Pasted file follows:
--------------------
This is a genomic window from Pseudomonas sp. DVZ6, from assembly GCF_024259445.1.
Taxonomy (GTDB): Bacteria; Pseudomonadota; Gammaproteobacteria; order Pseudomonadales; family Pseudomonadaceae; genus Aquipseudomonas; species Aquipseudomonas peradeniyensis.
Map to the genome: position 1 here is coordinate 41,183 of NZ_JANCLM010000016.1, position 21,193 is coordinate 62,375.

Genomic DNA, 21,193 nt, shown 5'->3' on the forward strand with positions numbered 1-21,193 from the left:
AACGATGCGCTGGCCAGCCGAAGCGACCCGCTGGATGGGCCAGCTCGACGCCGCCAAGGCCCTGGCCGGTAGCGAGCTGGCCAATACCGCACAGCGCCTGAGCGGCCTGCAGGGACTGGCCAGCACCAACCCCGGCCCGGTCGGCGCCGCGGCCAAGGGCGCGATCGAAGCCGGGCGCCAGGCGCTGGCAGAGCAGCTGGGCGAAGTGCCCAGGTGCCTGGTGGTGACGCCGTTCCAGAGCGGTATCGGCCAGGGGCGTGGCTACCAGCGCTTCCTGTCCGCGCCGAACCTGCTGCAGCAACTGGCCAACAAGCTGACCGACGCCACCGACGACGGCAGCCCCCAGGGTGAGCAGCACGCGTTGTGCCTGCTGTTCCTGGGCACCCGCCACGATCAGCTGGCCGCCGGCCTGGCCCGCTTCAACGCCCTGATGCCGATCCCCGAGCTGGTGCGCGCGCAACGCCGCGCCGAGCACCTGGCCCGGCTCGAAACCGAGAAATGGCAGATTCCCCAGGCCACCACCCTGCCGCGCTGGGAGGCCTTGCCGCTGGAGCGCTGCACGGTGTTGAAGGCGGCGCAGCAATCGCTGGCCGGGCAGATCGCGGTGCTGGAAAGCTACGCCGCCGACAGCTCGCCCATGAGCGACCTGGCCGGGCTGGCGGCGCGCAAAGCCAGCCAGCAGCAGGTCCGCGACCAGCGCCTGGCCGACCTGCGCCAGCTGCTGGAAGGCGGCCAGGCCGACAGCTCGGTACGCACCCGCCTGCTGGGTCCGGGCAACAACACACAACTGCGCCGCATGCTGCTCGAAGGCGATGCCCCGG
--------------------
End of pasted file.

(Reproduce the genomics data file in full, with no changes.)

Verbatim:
This is a genomic window from Pseudomonas sp. DVZ6, from assembly GCF_024259445.1.
Taxonomy (GTDB): Bacteria; Pseudomonadota; Gammaproteobacteria; order Pseudomonadales; family Pseudomonadaceae; genus Aquipseudomonas; species Aquipseudomonas peradeniyensis.
Map to the genome: position 1 here is coordinate 41,183 of NZ_JANCLM010000016.1, position 21,193 is coordinate 62,375.

Genomic DNA, 21,193 nt, shown 5'->3' on the forward strand with positions numbered 1-21,193 from the left:
AACGATGCGCTGGCCAGCCGAAGCGACCCGCTGGATGGGCCAGCTCGACGCCGCCAAGGCCCTGGCCGGTAGCGAGCTGGCCAATACCGCACAGCGCCTGAGCGGCCTGCAGGGACTGGCCAGCACCAACCCCGGCCCGGTCGGCGCCGCGGCCAAGGGCGCGATCGAAGCCGGGCGCCAGGCGCTGGCAGAGCAGCTGGGCGAAGTGCCCAGGTGCCTGGTGGTGACGCCGTTCCAGAGCGGTATCGGCCAGGGGCGTGGCTACCAGCGCTTCCTGTCCGCGCCGAACCTGCTGCAGCAACTGGCCAACAAGCTGACCGACGCCACCGACGACGGCAGCCCCCAGGGTGAGCAGCACGCGTTGTGCCTGCTGTTCCTGGGCACCCGCCACGATCAGCTGGCCGCCGGCCTGGCCCGCTTCAACGCCCTGATGCCGATCCCCGAGCTGGTGCGCGCGCAACGCCGCGCCGAGCACCTGGCCCGGCTCGAAACCGAGAAATGGCAGATTCCCCAGGCCACCACCCTGCCGCGCTGGGAGGCCTTGCCGCTGGAGCGCTGCACGGTGTTGAAGGCGGCGCAGCAATCGCTGGCCGGGCAGATCGCGGTGCTGGAAAGCTACGCCGCCGACAGCTCGCCCATGAGCGACCTGGCCGGGCTGGCGGCGCGCAAAGCCAGCCAGCAGCAGGTCCGCGACCAGCGCCTGGCCGACCTGCGCCAGCTGCTGGAAGGCGGCCAGGCCGACAGCTCGGTACGCACCCGCCTGCTGGGTCCGGGCAACAACACACAACTGCGCCGCATGCTGCTCGAAGGCGATGCCCCGG